Helicobacter pylori (Hp) is a Gram-negative bacterium that infects the human gastric mucosa, leading to chronic inflammation. If not eradicated with antibiotic treatment, the bacterium persists in the human stomach for decades increasing the risk to develop chronic gastritis, gastroduodenal ulcer, and gastric adenocarcinoma. The lifelong persistence of Hp in the human stomach suggests that the host response fails to clear the infection. It has been recently shown that during Hp infection phagocytic cells promote high Hp loads rather than contributing to bacterial clearance. Within these cells Hp survives in "megasomes," large structures arising from homotypic fusion of phagosomes, but the mechanism that Hp employs to avoid phagocytic killing is not completely understood. Here, we show that Hp infection induces the downregulation of specific microRNAs involved in the regulation of transcripts codifying for inflammatory proteins. miR-4270 targets the most upregulated gene: the immune receptor CD300E, whose expression is strictly dependent on Hp infection. CD300E engagement enhances the pro-inflammatory potential of macrophages, but in parallel it affects their ability to express and expose MHC class II molecules on the plasma membrane, without altering phagocytosis. This effect compromises the possibility for effector T cells to recognize and activate the killing potential of macrophages, which, in turn would become a survival niche for the bacterium. Taken together, our data add another piece to the complicate puzzle represented by the long-life coexistence between Hp and the human host and contribute with new insights toward understanding the regulation and function of the immune receptor CD300E.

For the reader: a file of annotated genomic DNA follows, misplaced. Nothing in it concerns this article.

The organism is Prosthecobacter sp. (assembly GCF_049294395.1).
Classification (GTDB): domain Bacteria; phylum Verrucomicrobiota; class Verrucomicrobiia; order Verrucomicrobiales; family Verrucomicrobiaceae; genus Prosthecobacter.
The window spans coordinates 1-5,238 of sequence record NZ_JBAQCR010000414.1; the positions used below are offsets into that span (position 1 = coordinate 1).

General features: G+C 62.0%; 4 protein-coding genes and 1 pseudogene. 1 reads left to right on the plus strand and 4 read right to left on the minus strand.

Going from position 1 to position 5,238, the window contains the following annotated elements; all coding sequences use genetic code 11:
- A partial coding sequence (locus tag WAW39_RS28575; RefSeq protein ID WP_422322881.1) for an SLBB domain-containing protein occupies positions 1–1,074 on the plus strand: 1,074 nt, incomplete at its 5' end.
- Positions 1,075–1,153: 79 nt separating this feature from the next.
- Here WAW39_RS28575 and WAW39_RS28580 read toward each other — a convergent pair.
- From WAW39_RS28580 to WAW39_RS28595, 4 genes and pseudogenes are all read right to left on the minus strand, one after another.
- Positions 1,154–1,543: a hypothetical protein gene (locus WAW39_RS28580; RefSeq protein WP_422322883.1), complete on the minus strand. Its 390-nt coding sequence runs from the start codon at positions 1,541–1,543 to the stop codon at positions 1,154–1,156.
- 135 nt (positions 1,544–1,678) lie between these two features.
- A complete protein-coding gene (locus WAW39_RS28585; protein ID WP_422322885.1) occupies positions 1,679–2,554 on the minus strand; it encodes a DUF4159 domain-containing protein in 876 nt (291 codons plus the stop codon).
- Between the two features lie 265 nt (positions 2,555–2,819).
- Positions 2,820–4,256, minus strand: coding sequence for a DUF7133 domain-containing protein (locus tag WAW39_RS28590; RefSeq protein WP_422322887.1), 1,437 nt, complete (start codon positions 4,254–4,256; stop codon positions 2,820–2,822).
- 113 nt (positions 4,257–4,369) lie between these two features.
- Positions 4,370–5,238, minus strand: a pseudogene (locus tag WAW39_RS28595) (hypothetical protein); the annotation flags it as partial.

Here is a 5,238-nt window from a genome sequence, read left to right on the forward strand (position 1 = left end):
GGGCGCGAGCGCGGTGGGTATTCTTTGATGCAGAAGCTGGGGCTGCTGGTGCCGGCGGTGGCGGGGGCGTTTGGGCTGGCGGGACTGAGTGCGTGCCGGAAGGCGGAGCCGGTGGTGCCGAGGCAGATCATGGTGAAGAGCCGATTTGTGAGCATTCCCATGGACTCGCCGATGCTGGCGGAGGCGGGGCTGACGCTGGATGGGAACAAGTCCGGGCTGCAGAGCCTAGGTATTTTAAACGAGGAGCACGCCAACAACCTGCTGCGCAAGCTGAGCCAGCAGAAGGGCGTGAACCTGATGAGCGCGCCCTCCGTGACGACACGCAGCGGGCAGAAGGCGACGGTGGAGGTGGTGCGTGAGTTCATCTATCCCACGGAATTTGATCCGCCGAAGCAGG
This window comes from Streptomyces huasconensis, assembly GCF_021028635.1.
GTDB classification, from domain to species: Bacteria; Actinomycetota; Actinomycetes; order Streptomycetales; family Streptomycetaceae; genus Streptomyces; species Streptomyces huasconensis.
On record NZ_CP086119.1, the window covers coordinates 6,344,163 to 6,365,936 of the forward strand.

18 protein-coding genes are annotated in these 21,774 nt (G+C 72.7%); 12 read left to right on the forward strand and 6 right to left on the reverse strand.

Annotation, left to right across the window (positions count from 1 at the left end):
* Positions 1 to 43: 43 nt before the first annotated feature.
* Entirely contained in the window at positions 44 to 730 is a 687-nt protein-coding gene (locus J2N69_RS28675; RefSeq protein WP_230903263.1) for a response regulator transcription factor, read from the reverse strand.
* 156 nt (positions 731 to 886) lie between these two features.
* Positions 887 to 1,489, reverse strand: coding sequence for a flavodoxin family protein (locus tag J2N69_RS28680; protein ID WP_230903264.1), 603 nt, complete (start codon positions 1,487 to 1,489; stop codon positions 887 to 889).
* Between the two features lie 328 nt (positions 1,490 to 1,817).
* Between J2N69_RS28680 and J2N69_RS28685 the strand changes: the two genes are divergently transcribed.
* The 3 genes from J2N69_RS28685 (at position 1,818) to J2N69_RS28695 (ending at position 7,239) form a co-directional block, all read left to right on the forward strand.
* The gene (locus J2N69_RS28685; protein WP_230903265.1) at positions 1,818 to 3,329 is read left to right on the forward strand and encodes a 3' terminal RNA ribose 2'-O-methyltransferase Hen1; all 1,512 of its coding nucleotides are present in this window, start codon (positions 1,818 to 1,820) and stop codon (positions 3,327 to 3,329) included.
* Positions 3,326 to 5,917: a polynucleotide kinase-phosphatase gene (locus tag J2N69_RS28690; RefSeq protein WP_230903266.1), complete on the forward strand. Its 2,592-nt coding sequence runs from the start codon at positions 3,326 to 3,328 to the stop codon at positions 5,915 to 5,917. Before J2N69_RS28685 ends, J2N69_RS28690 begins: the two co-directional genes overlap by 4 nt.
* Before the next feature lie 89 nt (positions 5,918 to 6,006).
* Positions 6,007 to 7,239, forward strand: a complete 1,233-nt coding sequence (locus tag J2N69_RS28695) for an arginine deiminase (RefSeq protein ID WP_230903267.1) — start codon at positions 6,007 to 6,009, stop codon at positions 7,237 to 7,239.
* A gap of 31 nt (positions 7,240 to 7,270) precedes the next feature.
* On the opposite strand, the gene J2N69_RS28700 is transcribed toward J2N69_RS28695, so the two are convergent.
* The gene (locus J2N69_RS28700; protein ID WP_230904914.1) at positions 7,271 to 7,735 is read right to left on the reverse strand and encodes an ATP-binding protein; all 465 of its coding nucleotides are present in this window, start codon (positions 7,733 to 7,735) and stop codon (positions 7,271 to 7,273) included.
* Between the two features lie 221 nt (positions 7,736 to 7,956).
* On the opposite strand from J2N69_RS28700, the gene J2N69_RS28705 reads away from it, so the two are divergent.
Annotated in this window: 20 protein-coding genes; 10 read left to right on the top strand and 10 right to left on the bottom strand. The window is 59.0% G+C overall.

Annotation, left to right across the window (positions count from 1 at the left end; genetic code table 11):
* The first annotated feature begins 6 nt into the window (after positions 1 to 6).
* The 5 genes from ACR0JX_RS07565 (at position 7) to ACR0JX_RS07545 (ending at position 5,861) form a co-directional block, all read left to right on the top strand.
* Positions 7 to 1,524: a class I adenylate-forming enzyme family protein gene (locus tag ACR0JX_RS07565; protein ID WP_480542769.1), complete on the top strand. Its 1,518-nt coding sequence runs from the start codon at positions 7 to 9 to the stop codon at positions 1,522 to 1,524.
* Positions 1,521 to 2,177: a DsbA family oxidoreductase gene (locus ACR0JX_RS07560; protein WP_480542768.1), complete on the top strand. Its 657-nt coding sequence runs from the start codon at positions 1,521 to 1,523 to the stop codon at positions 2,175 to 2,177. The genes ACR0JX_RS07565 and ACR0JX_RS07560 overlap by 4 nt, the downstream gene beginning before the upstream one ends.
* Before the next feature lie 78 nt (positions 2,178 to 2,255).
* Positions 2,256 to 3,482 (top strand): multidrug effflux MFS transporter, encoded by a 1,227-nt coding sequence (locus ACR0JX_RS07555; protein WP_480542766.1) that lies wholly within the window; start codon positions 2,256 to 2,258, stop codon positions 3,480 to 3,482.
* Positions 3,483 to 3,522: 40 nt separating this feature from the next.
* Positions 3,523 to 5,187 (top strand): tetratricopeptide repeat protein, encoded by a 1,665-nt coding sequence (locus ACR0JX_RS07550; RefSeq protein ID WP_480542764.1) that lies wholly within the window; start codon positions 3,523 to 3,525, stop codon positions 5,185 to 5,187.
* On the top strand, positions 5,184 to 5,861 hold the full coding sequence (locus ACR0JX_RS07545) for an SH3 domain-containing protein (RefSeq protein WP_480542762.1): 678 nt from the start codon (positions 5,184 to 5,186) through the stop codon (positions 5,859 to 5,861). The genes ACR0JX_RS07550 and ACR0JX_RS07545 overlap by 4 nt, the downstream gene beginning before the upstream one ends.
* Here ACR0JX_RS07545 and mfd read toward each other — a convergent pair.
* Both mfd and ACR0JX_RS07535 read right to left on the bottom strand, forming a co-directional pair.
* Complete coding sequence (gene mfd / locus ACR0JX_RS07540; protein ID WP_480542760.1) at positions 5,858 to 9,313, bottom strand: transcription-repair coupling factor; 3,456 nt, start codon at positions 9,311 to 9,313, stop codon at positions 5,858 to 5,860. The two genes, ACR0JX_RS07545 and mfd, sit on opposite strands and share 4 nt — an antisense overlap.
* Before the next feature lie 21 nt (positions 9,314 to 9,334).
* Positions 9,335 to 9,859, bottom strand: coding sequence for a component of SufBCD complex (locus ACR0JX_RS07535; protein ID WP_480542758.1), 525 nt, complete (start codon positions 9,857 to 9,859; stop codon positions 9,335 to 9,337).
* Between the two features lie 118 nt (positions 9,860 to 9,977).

- Chronic inflammation
- Helicobacter pylori
- Major histocompatibility complex class II
ASJC Scopus subject areas
- Immunology and Allergy